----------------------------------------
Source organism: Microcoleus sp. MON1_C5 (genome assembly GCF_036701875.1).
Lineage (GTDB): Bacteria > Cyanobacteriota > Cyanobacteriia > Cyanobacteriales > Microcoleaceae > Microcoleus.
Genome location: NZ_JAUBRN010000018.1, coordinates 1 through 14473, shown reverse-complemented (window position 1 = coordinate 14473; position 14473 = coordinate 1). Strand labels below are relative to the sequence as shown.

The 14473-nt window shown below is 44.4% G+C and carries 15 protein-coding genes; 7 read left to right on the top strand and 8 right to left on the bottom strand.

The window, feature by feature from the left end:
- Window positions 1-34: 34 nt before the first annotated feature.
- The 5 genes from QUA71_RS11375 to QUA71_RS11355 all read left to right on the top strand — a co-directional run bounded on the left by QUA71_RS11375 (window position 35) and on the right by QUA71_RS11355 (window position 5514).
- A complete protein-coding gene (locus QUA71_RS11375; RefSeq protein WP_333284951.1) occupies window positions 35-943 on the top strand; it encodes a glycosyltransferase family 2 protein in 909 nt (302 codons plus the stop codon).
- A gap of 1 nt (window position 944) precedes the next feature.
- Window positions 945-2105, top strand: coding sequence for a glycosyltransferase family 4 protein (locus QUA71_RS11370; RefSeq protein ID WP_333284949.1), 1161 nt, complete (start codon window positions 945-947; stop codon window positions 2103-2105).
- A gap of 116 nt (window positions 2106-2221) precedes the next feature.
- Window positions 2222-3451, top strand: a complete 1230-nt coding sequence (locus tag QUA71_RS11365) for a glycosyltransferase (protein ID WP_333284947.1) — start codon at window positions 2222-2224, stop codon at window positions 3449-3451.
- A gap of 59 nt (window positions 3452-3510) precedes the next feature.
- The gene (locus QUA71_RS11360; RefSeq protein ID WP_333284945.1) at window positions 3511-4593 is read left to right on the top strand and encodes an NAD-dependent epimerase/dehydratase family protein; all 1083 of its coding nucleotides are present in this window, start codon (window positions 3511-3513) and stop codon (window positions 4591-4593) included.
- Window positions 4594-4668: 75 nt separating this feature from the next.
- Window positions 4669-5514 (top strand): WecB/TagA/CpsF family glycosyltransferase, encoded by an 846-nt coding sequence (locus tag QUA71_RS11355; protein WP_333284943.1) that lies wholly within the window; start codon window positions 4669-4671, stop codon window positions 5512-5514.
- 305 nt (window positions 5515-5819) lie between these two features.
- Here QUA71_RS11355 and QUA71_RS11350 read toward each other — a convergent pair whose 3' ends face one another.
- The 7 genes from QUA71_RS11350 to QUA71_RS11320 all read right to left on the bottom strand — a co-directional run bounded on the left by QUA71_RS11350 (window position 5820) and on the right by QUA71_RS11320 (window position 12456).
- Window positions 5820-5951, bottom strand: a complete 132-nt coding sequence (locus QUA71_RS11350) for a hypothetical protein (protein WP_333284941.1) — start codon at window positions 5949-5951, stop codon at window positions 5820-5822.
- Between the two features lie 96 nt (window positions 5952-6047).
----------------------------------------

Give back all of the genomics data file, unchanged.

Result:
Source organism: Microcoleus sp. MON1_C5 (genome assembly GCF_036701875.1).
Lineage (GTDB): Bacteria > Cyanobacteriota > Cyanobacteriia > Cyanobacteriales > Microcoleaceae > Microcoleus.
Genome location: NZ_JAUBRN010000018.1, coordinates 1 through 14473, shown reverse-complemented (window position 1 = coordinate 14473; position 14473 = coordinate 1). Strand labels below are relative to the sequence as shown.

The 14473-nt window shown below is 44.4% G+C and carries 15 protein-coding genes; 7 read left to right on the top strand and 8 right to left on the bottom strand.

The window, feature by feature from the left end:
- Window positions 1-34: 34 nt before the first annotated feature.
- The 5 genes from QUA71_RS11375 to QUA71_RS11355 all read left to right on the top strand — a co-directional run bounded on the left by QUA71_RS11375 (window position 35) and on the right by QUA71_RS11355 (window position 5514).
- A complete protein-coding gene (locus QUA71_RS11375; RefSeq protein WP_333284951.1) occupies window positions 35-943 on the top strand; it encodes a glycosyltransferase family 2 protein in 909 nt (302 codons plus the stop codon).
- A gap of 1 nt (window position 944) precedes the next feature.
- Window positions 945-2105, top strand: coding sequence for a glycosyltransferase family 4 protein (locus QUA71_RS11370; RefSeq protein ID WP_333284949.1), 1161 nt, complete (start codon window positions 945-947; stop codon window positions 2103-2105).
- A gap of 116 nt (window positions 2106-2221) precedes the next feature.
- Window positions 2222-3451, top strand: a complete 1230-nt coding sequence (locus tag QUA71_RS11365) for a glycosyltransferase (protein ID WP_333284947.1) — start codon at window positions 2222-2224, stop codon at window positions 3449-3451.
- A gap of 59 nt (window positions 3452-3510) precedes the next feature.
- The gene (locus QUA71_RS11360; RefSeq protein ID WP_333284945.1) at window positions 3511-4593 is read left to right on the top strand and encodes an NAD-dependent epimerase/dehydratase family protein; all 1083 of its coding nucleotides are present in this window, start codon (window positions 3511-3513) and stop codon (window positions 4591-4593) included.
- Window positions 4594-4668: 75 nt separating this feature from the next.
- Window positions 4669-5514 (top strand): WecB/TagA/CpsF family glycosyltransferase, encoded by an 846-nt coding sequence (locus tag QUA71_RS11355; protein WP_333284943.1) that lies wholly within the window; start codon window positions 4669-4671, stop codon window positions 5512-5514.
- 305 nt (window positions 5515-5819) lie between these two features.
- Here QUA71_RS11355 and QUA71_RS11350 read toward each other — a convergent pair whose 3' ends face one another.
- The 7 genes from QUA71_RS11350 to QUA71_RS11320 all read right to left on the bottom strand — a co-directional run bounded on the left by QUA71_RS11350 (window position 5820) and on the right by QUA71_RS11320 (window position 12456).
- Window positions 5820-5951, bottom strand: a complete 132-nt coding sequence (locus QUA71_RS11350) for a hypothetical protein (protein WP_333284941.1) — start codon at window positions 5949-5951, stop codon at window positions 5820-5822.
- Between the two features lie 96 nt (window positions 5952-6047).